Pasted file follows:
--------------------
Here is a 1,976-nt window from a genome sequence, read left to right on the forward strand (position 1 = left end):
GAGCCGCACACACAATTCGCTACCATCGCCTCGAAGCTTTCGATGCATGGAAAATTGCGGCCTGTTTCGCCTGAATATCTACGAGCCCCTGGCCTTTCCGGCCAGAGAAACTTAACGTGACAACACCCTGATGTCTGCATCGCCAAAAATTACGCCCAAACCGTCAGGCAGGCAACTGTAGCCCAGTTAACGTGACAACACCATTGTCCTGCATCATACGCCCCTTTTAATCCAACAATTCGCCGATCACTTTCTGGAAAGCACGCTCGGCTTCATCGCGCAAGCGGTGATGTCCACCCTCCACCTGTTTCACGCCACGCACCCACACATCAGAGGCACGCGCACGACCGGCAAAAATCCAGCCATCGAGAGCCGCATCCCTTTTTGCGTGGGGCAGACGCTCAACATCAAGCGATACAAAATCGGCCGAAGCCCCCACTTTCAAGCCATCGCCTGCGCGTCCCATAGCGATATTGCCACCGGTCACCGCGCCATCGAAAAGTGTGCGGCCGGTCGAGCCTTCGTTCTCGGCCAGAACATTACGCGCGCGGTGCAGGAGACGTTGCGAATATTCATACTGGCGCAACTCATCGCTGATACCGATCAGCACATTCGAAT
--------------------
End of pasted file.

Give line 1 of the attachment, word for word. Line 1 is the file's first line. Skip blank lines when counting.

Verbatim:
Here is a 1,976-nt window from a genome sequence, read left to right on the forward strand (position 1 = left end):